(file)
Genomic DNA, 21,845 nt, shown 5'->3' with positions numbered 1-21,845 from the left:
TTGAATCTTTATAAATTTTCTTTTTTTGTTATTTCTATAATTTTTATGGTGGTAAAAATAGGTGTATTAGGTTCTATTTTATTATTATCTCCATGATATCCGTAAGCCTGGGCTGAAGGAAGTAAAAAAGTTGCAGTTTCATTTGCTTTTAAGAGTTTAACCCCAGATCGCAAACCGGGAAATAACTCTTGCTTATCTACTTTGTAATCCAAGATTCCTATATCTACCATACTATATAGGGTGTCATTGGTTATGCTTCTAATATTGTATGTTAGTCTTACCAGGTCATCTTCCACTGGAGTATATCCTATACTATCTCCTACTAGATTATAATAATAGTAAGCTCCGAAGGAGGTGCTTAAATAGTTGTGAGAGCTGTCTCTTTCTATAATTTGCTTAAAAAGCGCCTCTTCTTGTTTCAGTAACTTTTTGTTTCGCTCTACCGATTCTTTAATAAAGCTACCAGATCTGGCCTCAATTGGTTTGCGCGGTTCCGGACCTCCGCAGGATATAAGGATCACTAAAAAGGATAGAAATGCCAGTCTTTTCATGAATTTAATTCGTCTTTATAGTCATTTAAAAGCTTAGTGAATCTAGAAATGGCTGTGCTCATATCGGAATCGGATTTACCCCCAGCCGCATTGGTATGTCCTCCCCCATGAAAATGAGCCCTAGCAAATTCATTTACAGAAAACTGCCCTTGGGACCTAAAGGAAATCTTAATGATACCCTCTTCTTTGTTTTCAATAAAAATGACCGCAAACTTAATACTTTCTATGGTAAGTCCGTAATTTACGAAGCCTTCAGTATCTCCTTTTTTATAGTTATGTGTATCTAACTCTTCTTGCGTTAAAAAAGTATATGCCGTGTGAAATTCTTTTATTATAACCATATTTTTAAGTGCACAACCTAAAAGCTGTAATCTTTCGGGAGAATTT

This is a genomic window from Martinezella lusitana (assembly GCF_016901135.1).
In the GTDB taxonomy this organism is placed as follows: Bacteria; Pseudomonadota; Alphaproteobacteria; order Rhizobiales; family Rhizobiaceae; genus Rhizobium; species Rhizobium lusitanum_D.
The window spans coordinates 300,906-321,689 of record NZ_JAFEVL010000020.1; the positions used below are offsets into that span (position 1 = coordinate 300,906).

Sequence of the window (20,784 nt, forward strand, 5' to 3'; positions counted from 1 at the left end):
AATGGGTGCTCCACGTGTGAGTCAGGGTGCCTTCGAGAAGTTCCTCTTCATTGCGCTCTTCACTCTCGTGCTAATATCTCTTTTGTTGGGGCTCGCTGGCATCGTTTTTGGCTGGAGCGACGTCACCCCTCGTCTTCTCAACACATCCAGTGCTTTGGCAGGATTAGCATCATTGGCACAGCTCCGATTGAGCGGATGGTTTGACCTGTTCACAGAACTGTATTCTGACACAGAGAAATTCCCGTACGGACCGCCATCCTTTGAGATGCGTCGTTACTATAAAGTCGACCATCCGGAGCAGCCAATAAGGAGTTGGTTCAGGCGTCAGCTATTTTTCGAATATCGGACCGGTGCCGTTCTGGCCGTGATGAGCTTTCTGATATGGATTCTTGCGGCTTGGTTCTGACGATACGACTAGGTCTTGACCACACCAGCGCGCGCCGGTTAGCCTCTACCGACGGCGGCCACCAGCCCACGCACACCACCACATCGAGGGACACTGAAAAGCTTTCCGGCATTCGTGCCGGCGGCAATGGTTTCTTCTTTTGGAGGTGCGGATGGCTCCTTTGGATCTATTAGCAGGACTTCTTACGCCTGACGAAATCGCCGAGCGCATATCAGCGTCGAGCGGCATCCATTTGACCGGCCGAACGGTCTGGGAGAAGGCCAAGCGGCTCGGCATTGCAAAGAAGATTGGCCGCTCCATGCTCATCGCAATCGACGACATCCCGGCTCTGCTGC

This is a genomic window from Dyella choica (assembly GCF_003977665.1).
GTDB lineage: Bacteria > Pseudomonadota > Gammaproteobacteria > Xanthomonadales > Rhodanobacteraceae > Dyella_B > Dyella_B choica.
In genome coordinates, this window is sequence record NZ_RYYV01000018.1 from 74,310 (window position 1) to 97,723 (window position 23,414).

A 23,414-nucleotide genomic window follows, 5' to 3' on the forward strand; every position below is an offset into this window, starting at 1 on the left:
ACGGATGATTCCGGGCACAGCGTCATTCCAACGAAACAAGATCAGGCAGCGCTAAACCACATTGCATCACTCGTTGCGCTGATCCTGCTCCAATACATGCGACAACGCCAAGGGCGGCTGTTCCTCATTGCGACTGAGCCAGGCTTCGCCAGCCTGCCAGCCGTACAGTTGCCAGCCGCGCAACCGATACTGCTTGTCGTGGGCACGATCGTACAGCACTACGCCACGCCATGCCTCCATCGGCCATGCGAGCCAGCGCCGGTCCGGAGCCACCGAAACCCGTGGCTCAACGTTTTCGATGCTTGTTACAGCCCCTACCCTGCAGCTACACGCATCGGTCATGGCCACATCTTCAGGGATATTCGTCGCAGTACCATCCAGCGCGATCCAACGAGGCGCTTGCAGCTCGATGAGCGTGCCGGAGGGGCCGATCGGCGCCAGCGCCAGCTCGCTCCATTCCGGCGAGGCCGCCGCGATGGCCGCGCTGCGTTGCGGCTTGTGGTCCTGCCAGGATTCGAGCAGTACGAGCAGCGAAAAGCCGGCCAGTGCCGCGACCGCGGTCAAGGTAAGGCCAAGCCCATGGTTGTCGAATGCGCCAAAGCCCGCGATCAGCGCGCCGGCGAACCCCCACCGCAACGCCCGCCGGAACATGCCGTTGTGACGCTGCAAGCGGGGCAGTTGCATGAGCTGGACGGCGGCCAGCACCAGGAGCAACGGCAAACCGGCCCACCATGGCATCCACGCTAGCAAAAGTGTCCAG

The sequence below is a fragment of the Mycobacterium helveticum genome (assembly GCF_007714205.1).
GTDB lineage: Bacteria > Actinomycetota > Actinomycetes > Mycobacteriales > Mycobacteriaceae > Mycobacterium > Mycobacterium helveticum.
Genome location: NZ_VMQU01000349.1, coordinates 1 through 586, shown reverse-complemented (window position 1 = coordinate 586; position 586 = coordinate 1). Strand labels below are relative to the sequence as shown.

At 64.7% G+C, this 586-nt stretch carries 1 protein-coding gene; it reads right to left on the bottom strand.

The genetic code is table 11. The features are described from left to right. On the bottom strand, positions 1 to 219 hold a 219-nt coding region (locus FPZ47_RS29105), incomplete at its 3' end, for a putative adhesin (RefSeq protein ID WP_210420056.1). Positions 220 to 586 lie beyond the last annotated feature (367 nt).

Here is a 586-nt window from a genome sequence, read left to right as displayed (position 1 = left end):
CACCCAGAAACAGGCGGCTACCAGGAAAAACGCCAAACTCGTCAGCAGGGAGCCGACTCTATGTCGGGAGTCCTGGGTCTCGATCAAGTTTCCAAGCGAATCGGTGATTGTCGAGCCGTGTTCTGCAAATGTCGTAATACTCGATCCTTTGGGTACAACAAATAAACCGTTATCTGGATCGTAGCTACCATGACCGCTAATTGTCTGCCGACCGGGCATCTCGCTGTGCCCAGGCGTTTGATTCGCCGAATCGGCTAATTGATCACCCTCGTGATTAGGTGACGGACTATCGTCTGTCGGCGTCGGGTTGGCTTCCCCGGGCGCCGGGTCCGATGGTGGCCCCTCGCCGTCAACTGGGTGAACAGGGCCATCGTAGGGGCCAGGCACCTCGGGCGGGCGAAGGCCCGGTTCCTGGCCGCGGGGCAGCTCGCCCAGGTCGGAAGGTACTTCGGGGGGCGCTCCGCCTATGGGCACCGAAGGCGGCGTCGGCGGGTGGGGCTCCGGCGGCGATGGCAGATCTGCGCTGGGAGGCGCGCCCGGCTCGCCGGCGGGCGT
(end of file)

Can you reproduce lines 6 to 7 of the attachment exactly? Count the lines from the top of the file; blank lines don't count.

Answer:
Sequence of the window (20,784 nt, forward strand, 5' to 3'; positions counted from 1 at the left end):
AATGGGTGCTCCACGTGTGAGTCAGGGTGCCTTCGAGAAGTTCCTCTTCATTGCGCTCTTCACTCTCGTGCTAATATCTCTTTTGTTGGGGCTCGCTGGCATCGTTTTTGGCTGGAGCGACGTCACCCCTCGTCTTCTCAACACATCCAGTGCTTTGGCAGGATTAGCATCATTGGCACAGCTCCGATTGAGCGGATGGTTTGACCTGTTCACAGAACTGTATTCTGACACAGAGAAATTCCCGTACGGACCGCCATCCTTTGAGATGCGTCGTTACTATAAAGTCGACCATCCGGAGCAGCCAATAAGGAGTTGGTTCAGGCGTCAGCTATTTTTCGAATATCGGACCGGTGCCGTTCTGGCCGTGATGAGCTTTCTGATATGGATTCTTGCGGCTTGGTTCTGACGATACGACTAGGTCTTGACCACACCAGCGCGCGCCGGTTAGCCTCTACCGACGGCGGCCACCAGCCCACGCACACCACCACATCGAGGGACACTGAAAAGCTTTCCGGCATTCGTGCCGGCGGCAATGGTTTCTTCTTTTGGAGGTGCGGATGGCTCCTTTGGATCTATTAGCAGGACTTCTTACGCCTGACGAAATCGCCGAGCGCATATCAGCGTCGAGCGGCATCCATTTGACCGGCCGAACGGTCTGGGAGAAGGCCAAGCGGCTCGGCATTGCAAAGAAGATTGGCCGCTCCATGCTCATCGCAATCGACGACATCCCGGCTCTGCTGC